A Step-by-Step Guide on How to Install Emulators on Steam Deck


In the realm of portable , Valve's Steam Deck has made waves as a powerful device capable of running a plethora of games from the vast Steam library. Yet, did you know that you can further expand its usability with the use of emulators? By utilizing one simple process, your Steam Deck can become a time machine to a wealth of classic games. This article intends to provide a detailed guide on how to install emulators on your Steam Deck, allowing you to play games originally designed for different platforms.

Now, what are emulators? In essence, an emulator is a type of that enables one computer system to mimic or 'emulate' the functions of another. In the realm of gaming, this allows us to play games designed for one platform, say SNES or Sega Genesis, on an entirely different device.

Exciting, isn't it? follow through as we explore the process of transforming your Steam Deck into an all-encompassing powerhouse of gaming history.

Steam Deck and the Emulation Capability

The Steam Deck differs from other handheld gaming devices on the market in its capabilities and robustness. Its hardware elements—like the custom APU designed for handheld gaming, an impressive controller with trackpads, and the full-sized environment of the Steam OS—set it apart from traditional choices.

What truly puts the icing on the cake, though, is the Steam Deck's impressive emulation capabilities. Due to its robust construction and open-ended design, it's ideally suited to run an assortment of emulators, making it a veritable retro gaming behemoth.

How to Install Emulators on Steam Deck

Before proceeding, please be aware that while installing emulators is perfectly legal, the use of certain ROMS or games can infringe upon copyright laws. Always ensure you are legally allowed to use games before proceeding.

About the installation,

here is a comprehensive step-by-step guide to help you navigate.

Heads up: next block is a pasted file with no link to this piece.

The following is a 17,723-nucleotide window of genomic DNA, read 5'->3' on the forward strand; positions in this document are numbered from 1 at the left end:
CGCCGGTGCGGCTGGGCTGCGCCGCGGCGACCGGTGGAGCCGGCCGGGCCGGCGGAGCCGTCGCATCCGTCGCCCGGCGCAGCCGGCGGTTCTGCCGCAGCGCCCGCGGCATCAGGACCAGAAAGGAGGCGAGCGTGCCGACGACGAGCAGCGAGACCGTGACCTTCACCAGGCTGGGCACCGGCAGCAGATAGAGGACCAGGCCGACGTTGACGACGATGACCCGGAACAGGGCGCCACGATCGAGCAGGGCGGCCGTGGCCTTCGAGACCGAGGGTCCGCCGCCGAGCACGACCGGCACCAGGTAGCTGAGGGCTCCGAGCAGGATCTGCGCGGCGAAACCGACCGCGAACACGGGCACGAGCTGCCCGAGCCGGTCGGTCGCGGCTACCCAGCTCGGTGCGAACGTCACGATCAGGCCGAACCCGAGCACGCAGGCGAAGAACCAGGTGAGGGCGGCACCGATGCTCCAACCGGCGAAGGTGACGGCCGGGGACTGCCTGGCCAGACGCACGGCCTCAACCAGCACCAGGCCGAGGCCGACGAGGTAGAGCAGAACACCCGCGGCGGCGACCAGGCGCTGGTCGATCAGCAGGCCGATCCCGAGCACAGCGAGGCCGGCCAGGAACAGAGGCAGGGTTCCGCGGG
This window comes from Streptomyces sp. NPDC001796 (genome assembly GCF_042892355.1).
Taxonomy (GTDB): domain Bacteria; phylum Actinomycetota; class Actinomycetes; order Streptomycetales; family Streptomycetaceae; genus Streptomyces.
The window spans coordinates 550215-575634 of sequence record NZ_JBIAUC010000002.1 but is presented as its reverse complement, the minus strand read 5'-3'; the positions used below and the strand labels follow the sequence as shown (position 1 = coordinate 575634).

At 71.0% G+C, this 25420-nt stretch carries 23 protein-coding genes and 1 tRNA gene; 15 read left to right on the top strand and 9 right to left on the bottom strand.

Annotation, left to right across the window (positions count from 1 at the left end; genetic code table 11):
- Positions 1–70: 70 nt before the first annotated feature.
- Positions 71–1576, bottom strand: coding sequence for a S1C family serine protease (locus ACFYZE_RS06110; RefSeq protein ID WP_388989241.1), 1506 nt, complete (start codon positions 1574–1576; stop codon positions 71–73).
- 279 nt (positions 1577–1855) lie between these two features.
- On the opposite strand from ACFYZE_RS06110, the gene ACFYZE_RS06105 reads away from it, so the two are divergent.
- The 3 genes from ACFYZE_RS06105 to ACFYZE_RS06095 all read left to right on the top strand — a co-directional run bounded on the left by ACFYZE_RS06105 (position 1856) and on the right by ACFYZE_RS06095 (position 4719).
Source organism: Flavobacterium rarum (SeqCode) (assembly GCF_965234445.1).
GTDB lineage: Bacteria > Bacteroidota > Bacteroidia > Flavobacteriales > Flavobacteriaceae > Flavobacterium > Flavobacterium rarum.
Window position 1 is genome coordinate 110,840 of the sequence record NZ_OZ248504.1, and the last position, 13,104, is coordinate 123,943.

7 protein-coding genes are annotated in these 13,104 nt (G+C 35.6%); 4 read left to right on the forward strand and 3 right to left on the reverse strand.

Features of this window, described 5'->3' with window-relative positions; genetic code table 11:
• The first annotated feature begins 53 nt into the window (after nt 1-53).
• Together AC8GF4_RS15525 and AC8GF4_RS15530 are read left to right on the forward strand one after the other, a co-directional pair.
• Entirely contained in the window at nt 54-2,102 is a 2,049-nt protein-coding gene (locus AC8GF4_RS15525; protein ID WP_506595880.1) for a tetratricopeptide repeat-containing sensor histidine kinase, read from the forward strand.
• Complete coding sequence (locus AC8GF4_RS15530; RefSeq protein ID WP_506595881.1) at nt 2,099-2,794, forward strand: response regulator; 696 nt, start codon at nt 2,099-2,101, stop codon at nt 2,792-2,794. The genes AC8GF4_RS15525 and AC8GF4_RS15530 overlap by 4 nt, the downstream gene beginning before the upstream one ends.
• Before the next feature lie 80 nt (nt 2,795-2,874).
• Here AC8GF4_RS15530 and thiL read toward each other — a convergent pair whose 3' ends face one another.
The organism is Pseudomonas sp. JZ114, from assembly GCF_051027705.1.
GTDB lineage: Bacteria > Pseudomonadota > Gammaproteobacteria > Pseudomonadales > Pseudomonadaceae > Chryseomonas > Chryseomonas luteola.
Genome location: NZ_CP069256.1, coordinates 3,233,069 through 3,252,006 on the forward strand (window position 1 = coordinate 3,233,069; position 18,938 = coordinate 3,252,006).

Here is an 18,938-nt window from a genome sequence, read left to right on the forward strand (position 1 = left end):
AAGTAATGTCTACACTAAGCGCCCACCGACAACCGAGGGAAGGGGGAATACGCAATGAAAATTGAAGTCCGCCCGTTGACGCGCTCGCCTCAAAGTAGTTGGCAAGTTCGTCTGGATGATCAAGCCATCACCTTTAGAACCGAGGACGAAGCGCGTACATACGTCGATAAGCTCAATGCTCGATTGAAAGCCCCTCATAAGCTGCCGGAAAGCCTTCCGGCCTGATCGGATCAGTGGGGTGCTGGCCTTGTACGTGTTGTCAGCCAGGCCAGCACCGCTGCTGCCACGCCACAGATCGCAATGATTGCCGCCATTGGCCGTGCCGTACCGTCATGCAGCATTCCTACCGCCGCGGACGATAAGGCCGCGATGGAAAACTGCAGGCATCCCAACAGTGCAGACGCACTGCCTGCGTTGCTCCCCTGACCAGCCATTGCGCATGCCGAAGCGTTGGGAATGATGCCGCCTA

The first thing you need to do is install Proton, a compatibility layer that lets you install and run -based software on Linux systems. Once that's done, you're ready to install your chosen emulator.

Different Types of Emulators:



A versatile all-in-one emulator that can run games from a wide variety of classic platforms. To install, download the Linux version from the RetroArch's website, run the installer and follow the on-screen instructions.



A PSP emulator that can let you relive those wonderful PSP memories on your Steam Deck. Download the Linux version from the PPSSPP's website, run the installer and follow the on-screen prompts.



A Nintendo Gamecube and Wii emulator. To begin, download the Linux version from the Dolphin's website, and rinse and repeat as with the previous two.

Remember, while installing these emulators, don't forget to read the instructions carefully, each one may differ slightly from the others.

Optimizing Emulators on Steam Deck

Once the emulators are installed, optimization becomes the next challenge. To ensure optimal performance and to enhance your gaming experience, adjustments to the emulator's settings are necessary.

An important tip is to make use of the vast online gamer community. Forums, groups, and blog posts are full of specific tips for each emulator.

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Also, adjusting graphics settings for better performance may vary based on the emulator you choose. It's always good to experiment to find the optimal settings for each game.

Legal Implications of Using Emulators

Emulation is legal. However, distributing copyrighted ROMs online is not. Therefore, always ensure you emulate responsibly. Be respectful of all copyright rules, and never distribute any copyrighted material.


Installing emulators on your Steam Deck opens up a whole new world of gaming possibilities, allowing you to relive classic games or experience ones you missed out on. Always remember to use emulation in a lawful and ethical manner.

Frequently Asked Questions (FAQs)

What are the best emulators for the Steam Deck?

Is using emulators on the Steam Deck legal?

Do emulators affect the performance of my Steam Deck?

Can all games be emulated on the Steam Deck?

What are the risks associated with using emulators?

Can I get help from Steam Support if I encounter problems with my emulator?

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